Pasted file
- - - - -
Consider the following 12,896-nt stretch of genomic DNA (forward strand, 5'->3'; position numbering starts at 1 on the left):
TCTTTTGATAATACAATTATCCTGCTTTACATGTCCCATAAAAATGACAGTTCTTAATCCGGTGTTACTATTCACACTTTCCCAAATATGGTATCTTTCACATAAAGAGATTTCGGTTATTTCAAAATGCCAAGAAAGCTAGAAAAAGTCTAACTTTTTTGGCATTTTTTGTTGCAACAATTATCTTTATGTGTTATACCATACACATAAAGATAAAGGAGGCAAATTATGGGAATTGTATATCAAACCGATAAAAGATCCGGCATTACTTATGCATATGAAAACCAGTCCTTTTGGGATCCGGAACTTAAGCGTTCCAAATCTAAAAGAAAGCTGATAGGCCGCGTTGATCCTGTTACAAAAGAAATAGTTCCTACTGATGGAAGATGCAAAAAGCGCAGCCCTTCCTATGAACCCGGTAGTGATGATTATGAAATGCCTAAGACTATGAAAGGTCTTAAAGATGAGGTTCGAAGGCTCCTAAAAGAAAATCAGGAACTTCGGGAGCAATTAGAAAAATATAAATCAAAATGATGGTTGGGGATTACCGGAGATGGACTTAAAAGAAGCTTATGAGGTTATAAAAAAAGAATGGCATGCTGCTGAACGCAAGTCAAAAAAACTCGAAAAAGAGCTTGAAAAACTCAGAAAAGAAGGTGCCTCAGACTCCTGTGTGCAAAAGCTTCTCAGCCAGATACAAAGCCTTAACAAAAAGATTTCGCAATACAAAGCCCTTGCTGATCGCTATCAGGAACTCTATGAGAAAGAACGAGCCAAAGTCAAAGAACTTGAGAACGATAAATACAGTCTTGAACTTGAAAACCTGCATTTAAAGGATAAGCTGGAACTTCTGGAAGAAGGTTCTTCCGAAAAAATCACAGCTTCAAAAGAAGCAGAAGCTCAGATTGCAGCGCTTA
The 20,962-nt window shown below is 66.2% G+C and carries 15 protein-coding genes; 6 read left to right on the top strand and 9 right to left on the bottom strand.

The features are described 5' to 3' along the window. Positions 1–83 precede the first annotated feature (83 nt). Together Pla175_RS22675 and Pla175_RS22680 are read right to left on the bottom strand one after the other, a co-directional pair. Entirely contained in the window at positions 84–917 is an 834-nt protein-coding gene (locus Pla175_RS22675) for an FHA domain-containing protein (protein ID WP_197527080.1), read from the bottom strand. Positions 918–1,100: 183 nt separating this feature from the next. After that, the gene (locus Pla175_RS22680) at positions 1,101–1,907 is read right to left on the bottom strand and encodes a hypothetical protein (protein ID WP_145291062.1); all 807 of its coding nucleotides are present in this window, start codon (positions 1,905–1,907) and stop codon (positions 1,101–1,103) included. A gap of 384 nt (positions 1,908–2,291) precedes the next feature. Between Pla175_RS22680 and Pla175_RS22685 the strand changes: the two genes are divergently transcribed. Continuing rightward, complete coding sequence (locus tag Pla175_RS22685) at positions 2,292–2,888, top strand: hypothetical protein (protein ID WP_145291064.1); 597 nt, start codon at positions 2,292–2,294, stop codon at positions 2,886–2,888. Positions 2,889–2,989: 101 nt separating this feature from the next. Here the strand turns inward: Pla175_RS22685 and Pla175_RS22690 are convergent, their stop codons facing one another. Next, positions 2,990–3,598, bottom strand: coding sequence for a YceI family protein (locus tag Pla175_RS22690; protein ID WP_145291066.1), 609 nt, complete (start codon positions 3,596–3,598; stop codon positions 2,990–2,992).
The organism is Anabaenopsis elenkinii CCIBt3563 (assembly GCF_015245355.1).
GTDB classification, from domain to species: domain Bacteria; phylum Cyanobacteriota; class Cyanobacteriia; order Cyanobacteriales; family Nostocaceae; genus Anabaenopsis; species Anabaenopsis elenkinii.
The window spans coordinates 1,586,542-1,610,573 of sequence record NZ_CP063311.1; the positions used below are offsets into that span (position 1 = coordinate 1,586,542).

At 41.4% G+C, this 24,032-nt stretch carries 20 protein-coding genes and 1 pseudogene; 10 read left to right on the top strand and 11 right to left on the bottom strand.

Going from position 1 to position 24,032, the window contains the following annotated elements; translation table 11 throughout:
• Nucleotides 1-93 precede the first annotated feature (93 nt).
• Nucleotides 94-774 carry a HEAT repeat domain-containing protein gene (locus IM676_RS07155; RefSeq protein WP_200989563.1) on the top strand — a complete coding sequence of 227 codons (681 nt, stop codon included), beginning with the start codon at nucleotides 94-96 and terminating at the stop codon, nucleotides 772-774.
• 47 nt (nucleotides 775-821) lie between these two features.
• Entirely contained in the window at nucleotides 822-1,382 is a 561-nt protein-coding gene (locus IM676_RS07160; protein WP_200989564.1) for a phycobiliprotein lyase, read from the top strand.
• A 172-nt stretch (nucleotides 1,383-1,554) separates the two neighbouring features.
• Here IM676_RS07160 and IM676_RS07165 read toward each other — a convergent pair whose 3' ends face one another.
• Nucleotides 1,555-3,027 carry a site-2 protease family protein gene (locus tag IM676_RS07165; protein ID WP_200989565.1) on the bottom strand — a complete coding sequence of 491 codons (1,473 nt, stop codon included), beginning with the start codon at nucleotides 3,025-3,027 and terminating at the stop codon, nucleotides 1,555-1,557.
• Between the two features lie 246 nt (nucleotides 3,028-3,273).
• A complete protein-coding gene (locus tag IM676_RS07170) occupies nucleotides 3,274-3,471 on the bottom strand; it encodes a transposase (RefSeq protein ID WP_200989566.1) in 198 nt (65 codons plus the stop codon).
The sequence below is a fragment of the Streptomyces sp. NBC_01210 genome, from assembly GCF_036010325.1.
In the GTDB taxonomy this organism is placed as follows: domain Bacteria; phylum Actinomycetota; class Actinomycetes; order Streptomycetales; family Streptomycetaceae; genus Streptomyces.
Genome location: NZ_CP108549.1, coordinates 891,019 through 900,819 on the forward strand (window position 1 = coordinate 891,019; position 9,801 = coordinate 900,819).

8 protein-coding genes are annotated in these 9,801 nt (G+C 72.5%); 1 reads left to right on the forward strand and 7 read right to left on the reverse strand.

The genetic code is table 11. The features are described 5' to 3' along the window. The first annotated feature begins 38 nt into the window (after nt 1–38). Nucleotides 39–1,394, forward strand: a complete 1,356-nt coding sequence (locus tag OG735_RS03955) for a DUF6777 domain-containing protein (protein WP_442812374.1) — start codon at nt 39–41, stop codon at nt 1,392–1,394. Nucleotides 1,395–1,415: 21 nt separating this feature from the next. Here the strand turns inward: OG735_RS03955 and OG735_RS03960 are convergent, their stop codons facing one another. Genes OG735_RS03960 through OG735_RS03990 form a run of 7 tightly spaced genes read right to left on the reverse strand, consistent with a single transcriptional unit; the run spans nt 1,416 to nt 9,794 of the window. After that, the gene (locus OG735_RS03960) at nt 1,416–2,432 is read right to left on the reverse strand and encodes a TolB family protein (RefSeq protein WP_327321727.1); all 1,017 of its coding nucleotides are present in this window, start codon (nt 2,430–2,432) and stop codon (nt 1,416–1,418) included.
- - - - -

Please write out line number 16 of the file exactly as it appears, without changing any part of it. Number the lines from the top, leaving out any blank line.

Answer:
• Nucleotides 1,555-3,027 carry a site-2 protease family protein gene (locus tag IM676_RS07165; protein ID WP_200989565.1) on the bottom strand — a complete coding sequence of 491 codons (1,473 nt, stop codon included), beginning with the start codon at nucleotides 3,025-3,027 and terminating at the stop codon, nucleotides 1,555-1,557.